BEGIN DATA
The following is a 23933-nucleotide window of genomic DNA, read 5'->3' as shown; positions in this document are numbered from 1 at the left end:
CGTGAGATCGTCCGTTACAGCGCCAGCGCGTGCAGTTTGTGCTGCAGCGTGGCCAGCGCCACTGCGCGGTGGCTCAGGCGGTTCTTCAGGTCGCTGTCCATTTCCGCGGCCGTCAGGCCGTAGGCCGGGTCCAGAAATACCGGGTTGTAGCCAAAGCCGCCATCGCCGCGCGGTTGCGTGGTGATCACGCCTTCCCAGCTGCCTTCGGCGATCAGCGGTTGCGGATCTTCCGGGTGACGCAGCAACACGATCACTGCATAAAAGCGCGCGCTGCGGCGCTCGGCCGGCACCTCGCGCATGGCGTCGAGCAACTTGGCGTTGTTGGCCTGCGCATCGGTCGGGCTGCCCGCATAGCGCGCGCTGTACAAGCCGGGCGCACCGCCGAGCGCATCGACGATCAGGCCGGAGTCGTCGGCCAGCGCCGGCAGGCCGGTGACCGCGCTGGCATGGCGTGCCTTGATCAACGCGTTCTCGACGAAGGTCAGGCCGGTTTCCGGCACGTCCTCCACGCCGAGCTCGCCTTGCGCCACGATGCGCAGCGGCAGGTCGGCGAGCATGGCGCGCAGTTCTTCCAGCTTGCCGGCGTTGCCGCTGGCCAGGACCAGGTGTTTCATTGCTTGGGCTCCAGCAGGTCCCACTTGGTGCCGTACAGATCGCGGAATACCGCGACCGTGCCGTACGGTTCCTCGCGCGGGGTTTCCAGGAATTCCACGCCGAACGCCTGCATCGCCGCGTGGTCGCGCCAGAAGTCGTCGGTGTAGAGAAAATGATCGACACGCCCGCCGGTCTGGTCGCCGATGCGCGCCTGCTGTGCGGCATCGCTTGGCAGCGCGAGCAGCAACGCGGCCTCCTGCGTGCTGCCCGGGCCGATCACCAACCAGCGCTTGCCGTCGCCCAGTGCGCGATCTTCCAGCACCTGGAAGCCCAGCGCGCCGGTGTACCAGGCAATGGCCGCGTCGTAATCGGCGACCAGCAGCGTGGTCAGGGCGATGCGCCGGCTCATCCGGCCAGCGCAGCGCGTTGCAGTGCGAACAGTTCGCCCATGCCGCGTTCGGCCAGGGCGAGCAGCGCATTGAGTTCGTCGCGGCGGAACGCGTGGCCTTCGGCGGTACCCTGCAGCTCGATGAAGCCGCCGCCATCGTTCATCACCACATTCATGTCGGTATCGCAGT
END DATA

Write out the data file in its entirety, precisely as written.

The following is a 23933-nucleotide window of genomic DNA, read 5'->3' as shown; positions in this document are numbered from 1 at the left end:
CGTGAGATCGTCCGTTACAGCGCCAGCGCGTGCAGTTTGTGCTGCAGCGTGGCCAGCGCCACTGCGCGGTGGCTCAGGCGGTTCTTCAGGTCGCTGTCCATTTCCGCGGCCGTCAGGCCGTAGGCCGGGTCCAGAAATACCGGGTTGTAGCCAAAGCCGCCATCGCCGCGCGGTTGCGTGGTGATCACGCCTTCCCAGCTGCCTTCGGCGATCAGCGGTTGCGGATCTTCCGGGTGACGCAGCAACACGATCACTGCATAAAAGCGCGCGCTGCGGCGCTCGGCCGGCACCTCGCGCATGGCGTCGAGCAACTTGGCGTTGTTGGCCTGCGCATCGGTCGGGCTGCCCGCATAGCGCGCGCTGTACAAGCCGGGCGCACCGCCGAGCGCATCGACGATCAGGCCGGAGTCGTCGGCCAGCGCCGGCAGGCCGGTGACCGCGCTGGCATGGCGTGCCTTGATCAACGCGTTCTCGACGAAGGTCAGGCCGGTTTCCGGCACGTCCTCCACGCCGAGCTCGCCTTGCGCCACGATGCGCAGCGGCAGGTCGGCGAGCATGGCGCGCAGTTCTTCCAGCTTGCCGGCGTTGCCGCTGGCCAGGACCAGGTGTTTCATTGCTTGGGCTCCAGCAGGTCCCACTTGGTGCCGTACAGATCGCGGAATACCGCGACCGTGCCGTACGGTTCCTCGCGCGGGGTTTCCAGGAATTCCACGCCGAACGCCTGCATCGCCGCGTGGTCGCGCCAGAAGTCGTCGGTGTAGAGAAAATGATCGACACGCCCGCCGGTCTGGTCGCCGATGCGCGCCTGCTGTGCGGCATCGCTTGGCAGCGCGAGCAGCAACGCGGCCTCCTGCGTGCTGCCCGGGCCGATCACCAACCAGCGCTTGCCGTCGCCCAGTGCGCGATCTTCCAGCACCTGGAAGCCCAGCGCGCCGGTGTACCAGGCAATGGCCGCGTCGTAATCGGCGACCAGCAGCGTGGTCAGGGCGATGCGCCGGCTCATCCGGCCAGCGCAGCGCGTTGCAGTGCGAACAGTTCGCCCATGCCGCGTTCGGCCAGGGCGAGCAGCGCATTGAGTTCGTCGCGGCGGAACGCGTGGCCTTCGGCGGTACCCTGCAGCTCGATGAAGCCGCCGCCATCGTTCATCACCACATTCATGTCGGTATCGCAGT